Calcium supplements can preserve and even build bones in the large share of the population that steadfastly consumes diets deficient in the mineral. Yet two new federal analyses indicate that the gains can quickly disappear when people stop taking extra calcium.
Building strong bones in childhood and maintaining them through adulthood offer the best protection against osteoporosis and debilitating fractures in old age, explains endocrinologist Bess Dawson-Hughes of the Agriculture Department's Human Nutrition Research Center on Aging at Tufts University in Boston.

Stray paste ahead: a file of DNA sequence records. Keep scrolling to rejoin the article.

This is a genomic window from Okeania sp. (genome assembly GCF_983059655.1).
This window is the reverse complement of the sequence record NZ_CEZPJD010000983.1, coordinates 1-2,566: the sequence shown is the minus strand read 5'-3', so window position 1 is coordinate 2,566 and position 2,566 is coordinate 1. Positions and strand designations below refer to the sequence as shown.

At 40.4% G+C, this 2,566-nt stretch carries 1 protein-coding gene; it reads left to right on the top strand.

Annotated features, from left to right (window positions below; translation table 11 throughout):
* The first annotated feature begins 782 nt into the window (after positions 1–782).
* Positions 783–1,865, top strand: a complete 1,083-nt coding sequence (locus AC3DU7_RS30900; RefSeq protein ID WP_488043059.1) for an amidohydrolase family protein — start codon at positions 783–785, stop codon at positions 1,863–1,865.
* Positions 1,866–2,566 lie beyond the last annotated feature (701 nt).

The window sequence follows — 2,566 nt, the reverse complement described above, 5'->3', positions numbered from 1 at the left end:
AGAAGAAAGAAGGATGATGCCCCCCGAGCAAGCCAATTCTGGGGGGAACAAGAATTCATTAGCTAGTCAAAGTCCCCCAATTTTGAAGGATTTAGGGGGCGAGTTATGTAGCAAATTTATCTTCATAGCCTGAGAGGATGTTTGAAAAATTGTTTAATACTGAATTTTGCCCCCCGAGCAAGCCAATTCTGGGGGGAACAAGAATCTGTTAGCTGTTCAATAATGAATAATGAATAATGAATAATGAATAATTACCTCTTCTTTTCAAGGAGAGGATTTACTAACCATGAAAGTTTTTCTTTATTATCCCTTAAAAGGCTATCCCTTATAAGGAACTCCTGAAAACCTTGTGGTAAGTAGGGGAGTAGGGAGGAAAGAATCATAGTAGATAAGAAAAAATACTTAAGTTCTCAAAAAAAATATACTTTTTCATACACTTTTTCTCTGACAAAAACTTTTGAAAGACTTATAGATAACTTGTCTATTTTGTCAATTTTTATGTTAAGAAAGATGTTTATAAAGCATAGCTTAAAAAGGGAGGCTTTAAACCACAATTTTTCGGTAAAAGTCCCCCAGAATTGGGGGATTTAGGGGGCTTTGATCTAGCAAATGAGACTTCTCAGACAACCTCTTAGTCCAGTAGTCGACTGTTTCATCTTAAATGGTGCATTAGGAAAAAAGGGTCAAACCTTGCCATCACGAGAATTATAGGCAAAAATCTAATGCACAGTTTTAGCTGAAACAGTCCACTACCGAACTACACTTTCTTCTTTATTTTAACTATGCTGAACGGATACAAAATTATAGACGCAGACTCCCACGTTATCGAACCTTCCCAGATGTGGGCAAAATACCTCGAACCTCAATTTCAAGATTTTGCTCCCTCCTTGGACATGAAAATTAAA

Data from children and the elderly, however, show a consistent and disconcerting picture, she noted this week in San Diego at the Experimental Biology 2000 meeting, where she chaired a symposium on calcium supplementation.
Note: To comment, Science News subscribing members must now establish a separate login relationship with Disqus. Click the Disqus icon below, enter your e-mail and click “forgot password” to reset your password. You may also log into Disqus using Facebook, Twitter or Google.